AOC isn’t quite sold on the budget deal — at least not yet.
As Democrats gathered Thursday to hear Biden’s pitch to a high-stakes caucus meeting, Rep. Alexandria Ocasio-Cortez (D-N.Y.) warned that an informal framework deal would not be enough to win the support of her and other progressives.
“We need to have a certainty, either through legislative text (or) agreements, that we can trust,” AOC told the News as she walked into the meeting. “We need something a little bit more than just something on the back of an envelope.”
Rep. Alexandria Ocasio-Cortez (D-N.Y.) (Kevin Dietsch/)
The progressive lawmaker said she and other progressives are wary of having the goalposts moved again after a months-long process that has seen their dreams of a much bigger package chipped away by objections from powerful Democratic moderates.
AOC skeptically compared the back and forth with Sen. Joe Manchin (D-W.V.) and Sen. Kyrsten Sinema (D-Ariz.) to a children’s party game.
“There’s been so many changes in this process, so many people … doing the Hokey Pokey: one foot in, one foot out,” Ocasio-Cortez said. “So we need certainty that we’re going to be able to deliver for working people.”
Despite the tough talk, AOC did offer the crucial concession that progressives could open to agreeing to a deal without the specific text of what Senate moderates will approve.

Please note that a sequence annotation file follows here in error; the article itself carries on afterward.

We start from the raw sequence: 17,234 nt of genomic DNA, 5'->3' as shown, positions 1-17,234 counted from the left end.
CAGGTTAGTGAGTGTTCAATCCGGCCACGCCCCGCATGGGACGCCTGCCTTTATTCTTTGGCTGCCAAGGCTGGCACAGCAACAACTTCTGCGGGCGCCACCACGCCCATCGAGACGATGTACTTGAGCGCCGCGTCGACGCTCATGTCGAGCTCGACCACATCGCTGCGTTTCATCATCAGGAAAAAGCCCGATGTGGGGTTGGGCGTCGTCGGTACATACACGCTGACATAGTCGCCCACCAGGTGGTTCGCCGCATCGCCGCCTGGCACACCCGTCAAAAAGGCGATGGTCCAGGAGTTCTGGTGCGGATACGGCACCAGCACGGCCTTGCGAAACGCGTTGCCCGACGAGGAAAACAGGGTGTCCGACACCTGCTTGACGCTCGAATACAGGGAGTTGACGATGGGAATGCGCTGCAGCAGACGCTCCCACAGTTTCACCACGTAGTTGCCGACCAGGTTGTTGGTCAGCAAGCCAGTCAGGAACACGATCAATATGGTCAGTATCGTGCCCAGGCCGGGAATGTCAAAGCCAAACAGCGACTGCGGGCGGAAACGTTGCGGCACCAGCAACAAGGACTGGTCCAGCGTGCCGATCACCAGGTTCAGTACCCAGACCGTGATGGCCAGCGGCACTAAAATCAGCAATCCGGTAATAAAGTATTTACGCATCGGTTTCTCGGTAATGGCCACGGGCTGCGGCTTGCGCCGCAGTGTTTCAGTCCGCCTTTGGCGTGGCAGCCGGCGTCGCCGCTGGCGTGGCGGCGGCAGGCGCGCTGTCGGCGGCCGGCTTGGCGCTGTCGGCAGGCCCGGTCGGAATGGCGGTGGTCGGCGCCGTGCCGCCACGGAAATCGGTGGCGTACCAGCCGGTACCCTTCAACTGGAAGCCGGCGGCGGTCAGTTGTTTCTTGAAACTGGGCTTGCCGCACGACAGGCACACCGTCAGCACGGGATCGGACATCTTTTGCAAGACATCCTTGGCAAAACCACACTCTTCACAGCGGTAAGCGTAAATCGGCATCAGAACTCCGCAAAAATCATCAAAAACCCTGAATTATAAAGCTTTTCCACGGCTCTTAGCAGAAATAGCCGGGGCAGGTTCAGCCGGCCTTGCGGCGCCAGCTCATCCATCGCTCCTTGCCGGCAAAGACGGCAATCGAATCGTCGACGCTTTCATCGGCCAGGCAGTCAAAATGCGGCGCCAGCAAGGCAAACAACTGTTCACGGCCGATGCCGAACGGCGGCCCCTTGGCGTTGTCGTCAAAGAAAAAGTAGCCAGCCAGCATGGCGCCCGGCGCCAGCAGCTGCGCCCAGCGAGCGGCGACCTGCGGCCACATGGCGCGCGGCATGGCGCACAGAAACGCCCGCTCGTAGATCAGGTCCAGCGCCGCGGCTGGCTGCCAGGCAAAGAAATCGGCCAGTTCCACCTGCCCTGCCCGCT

“Legislative text is one mechanism of us getting there,” she said. “I think we’re open to other mechanisms, but it needs to be something a little bit more than a back of an envelope.”
For weeks, House progressives like AOC have insisted that they will not support a separate $1.2 trillion bipartisan infrastructure plan without also passing the bigger social spending plan that they say is even more important to working people.
The so-called Build Back Better plan started at $3.5 trillion but has been whittled down to about half that as moderates object to various provisions, most of which are very popular with the American people.
Progressives worry that once they give their stamp of approval to the bipartisan plan, Manchin and Sinema and others may seek more concessions on the other plan or even torpedo it all together.
The concerns are especially acute because the two kingmakers have taken turns shooting down various plans for paying for the plan, including a new tax on billionaires.Internet Explorer Channel Network